Returning with his second feature, vet Belgian helmer Stijn Coninx struggles in telling the story of a young Dutch girl's travails on her family's pig farm. Equal collaboration with writer Jacqueline Epskamp, adapting her semi-autobiographical story, commercial prospects appear dim across the Continent.
Returning with only his second feature film since “Daens” in 1992, vet Belgian helmer Stijn Coninx struggles in telling the story of a young Dutch girl’s travails on her family’s pig farm in “Sea of Silence.” Although the film should be viewed as an equal collaboration with writer Jacqueline Epskamp, adapting her semi-autobiographical story, it also bears Coninx’s stamp of filmmaking concerned with characters unsure about themselves. Because pic is far milder than it warrants, commercial prospects appear dim across the Continent; Stateside hopes rest on an Oscar nom in the foreign-language category.
The early mood is cozy and sweet in this 1969 rural Dutch setting, as 9-year-old Caro (Neeltje de Vree) learns the rituals for her upcoming Communion and attends school where her teacher talks about the upcoming Apollo 11 moonshot. Caro also tends to her end of the work with a quartet of siblings and mother Ita (Johanna Ter Steege) on the family farm operated by loving but seriously alcoholic father Mees (Huub Stapel). And she takes her Catholicism so seriously that she prays for God to stop the moon landing, since, she reckons, lunar success will encourage more astronauts to trespass in heaven.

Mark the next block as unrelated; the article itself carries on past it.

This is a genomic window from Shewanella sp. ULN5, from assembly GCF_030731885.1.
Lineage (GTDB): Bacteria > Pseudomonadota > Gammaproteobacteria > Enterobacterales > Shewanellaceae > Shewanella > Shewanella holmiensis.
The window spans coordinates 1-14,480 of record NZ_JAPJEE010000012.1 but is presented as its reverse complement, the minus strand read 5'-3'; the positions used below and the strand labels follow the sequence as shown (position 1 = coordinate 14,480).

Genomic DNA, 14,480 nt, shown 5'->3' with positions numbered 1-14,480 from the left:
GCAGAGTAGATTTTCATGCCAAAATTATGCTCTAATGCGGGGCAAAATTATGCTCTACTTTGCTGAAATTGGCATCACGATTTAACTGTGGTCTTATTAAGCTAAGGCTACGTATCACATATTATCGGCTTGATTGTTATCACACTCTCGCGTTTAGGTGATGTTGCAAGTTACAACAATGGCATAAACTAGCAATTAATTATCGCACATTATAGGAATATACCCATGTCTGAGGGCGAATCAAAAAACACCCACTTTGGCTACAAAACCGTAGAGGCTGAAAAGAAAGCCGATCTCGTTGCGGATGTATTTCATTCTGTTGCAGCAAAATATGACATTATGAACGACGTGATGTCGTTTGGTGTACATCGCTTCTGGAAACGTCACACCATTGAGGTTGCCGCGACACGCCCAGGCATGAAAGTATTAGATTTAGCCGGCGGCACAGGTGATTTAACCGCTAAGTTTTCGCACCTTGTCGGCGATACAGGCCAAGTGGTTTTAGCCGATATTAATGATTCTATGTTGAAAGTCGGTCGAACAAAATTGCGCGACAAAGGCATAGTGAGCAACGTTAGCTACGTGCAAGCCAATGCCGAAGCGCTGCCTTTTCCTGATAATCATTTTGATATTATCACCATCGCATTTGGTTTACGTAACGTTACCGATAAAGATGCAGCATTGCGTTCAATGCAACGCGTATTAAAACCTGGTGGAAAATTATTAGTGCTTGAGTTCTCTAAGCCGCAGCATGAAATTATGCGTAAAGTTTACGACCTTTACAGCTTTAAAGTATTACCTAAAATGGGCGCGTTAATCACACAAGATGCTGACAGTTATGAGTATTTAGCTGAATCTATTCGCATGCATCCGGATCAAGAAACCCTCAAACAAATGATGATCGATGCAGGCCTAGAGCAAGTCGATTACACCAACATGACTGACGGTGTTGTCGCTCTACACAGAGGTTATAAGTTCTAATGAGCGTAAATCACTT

Intent is to charm auds with this sort of youthful eccentricity, and then disarm them with more wrenching family matters. And with Stapel summoning a full-barreled performance as a decent family man who can’t resist his drink, the effect alcoholism has on the clan is tragic; Coninx’s filmmaking, however, is too refined and tidy to deliver a real punch to the solar plexus.
A potentially interesting wrinkle appears when Ita’s much hipper and urbane sister Connie (Anneke Blok) invites Caro for a girl-to-girl stay-over, but it only amounts to another episode in a tale full of them. Various situations, such as Caro’s efforts to learn to swim as her classmates chide her, exist purely as obstacles for the little heroine to overcome, with no additional insights or resonance. By the time Neil Armstrong sets foot on the moon,Caro shows no sense of panic. De Vree is a bit chilly as a child thesp, but she delivers Caro’s borderline strangeness, while Ter Steege and Stapel firmly create a couple matched by devotion and nearly destroyed by booze.
Design details (particularly Kristen Van Passel’s acute costumes) nail the late ’60s, down to the clunky B&W TV sets. Walther Vanden Ende’s lensing and Henny Vrienen’s music are serviceably gentle. Original title translates as “Further Than the Moon,” a much better one than the mistranslated English title (also in subtitles) which should be “Sea of Tranquility,” referring to Apollo’s landing site.